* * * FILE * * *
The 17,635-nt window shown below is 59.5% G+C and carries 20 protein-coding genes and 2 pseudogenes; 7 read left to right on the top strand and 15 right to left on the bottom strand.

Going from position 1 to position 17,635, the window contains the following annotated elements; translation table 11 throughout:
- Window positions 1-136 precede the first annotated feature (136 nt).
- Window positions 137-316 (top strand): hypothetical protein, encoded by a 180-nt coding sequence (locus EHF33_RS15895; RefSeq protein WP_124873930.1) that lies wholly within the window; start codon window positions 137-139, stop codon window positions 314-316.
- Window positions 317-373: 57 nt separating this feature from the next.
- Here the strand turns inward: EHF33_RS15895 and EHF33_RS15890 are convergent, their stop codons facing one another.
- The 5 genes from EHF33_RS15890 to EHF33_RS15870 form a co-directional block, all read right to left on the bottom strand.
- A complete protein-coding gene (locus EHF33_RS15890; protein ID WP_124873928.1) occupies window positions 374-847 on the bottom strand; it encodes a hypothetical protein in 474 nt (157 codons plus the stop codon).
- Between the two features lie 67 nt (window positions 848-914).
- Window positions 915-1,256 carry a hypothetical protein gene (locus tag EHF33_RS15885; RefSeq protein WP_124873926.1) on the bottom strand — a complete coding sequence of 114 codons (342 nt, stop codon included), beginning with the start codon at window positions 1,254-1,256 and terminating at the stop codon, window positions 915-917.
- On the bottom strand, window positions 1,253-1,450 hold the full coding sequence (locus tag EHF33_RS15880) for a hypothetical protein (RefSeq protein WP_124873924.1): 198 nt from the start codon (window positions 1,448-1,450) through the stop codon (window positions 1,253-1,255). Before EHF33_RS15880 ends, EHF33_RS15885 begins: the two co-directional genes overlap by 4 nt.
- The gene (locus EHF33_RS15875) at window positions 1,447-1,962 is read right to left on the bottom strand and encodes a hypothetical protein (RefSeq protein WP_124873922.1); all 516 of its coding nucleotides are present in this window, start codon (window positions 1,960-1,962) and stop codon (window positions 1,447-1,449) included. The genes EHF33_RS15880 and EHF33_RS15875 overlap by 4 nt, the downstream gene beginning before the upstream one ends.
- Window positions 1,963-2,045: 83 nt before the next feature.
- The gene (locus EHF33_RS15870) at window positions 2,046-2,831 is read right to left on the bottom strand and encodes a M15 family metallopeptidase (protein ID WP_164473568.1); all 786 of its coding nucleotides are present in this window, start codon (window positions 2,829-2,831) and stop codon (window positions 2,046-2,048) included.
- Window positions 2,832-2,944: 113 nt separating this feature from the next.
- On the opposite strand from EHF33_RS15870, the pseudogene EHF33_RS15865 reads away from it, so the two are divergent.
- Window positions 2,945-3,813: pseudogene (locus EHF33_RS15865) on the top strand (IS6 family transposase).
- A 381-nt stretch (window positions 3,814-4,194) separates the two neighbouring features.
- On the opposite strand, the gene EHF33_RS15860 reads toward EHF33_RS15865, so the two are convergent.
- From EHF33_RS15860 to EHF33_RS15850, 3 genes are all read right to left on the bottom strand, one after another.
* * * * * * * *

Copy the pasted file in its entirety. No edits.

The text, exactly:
The 17,635-nt window shown below is 59.5% G+C and carries 20 protein-coding genes and 2 pseudogenes; 7 read left to right on the top strand and 15 right to left on the bottom strand.

Going from position 1 to position 17,635, the window contains the following annotated elements; translation table 11 throughout:
- Window positions 1-136 precede the first annotated feature (136 nt).
- Window positions 137-316 (top strand): hypothetical protein, encoded by a 180-nt coding sequence (locus EHF33_RS15895; RefSeq protein WP_124873930.1) that lies wholly within the window; start codon window positions 137-139, stop codon window positions 314-316.
- Window positions 317-373: 57 nt separating this feature from the next.
- Here the strand turns inward: EHF33_RS15895 and EHF33_RS15890 are convergent, their stop codons facing one another.
- The 5 genes from EHF33_RS15890 to EHF33_RS15870 form a co-directional block, all read right to left on the bottom strand.
- A complete protein-coding gene (locus EHF33_RS15890; protein ID WP_124873928.1) occupies window positions 374-847 on the bottom strand; it encodes a hypothetical protein in 474 nt (157 codons plus the stop codon).
- Between the two features lie 67 nt (window positions 848-914).
- Window positions 915-1,256 carry a hypothetical protein gene (locus tag EHF33_RS15885; RefSeq protein WP_124873926.1) on the bottom strand — a complete coding sequence of 114 codons (342 nt, stop codon included), beginning with the start codon at window positions 1,254-1,256 and terminating at the stop codon, window positions 915-917.
- On the bottom strand, window positions 1,253-1,450 hold the full coding sequence (locus tag EHF33_RS15880) for a hypothetical protein (RefSeq protein WP_124873924.1): 198 nt from the start codon (window positions 1,448-1,450) through the stop codon (window positions 1,253-1,255). Before EHF33_RS15880 ends, EHF33_RS15885 begins: the two co-directional genes overlap by 4 nt.
- The gene (locus EHF33_RS15875) at window positions 1,447-1,962 is read right to left on the bottom strand and encodes a hypothetical protein (RefSeq protein WP_124873922.1); all 516 of its coding nucleotides are present in this window, start codon (window positions 1,960-1,962) and stop codon (window positions 1,447-1,449) included. The genes EHF33_RS15880 and EHF33_RS15875 overlap by 4 nt, the downstream gene beginning before the upstream one ends.
- Window positions 1,963-2,045: 83 nt before the next feature.
- The gene (locus EHF33_RS15870) at window positions 2,046-2,831 is read right to left on the bottom strand and encodes a M15 family metallopeptidase (protein ID WP_164473568.1); all 786 of its coding nucleotides are present in this window, start codon (window positions 2,829-2,831) and stop codon (window positions 2,046-2,048) included.
- Window positions 2,832-2,944: 113 nt separating this feature from the next.
- On the opposite strand from EHF33_RS15870, the pseudogene EHF33_RS15865 reads away from it, so the two are divergent.
- Window positions 2,945-3,813: pseudogene (locus EHF33_RS15865) on the top strand (IS6 family transposase).
- A 381-nt stretch (window positions 3,814-4,194) separates the two neighbouring features.
- On the opposite strand, the gene EHF33_RS15860 reads toward EHF33_RS15865, so the two are convergent.
- From EHF33_RS15860 to EHF33_RS15850, 3 genes are all read right to left on the bottom strand, one after another.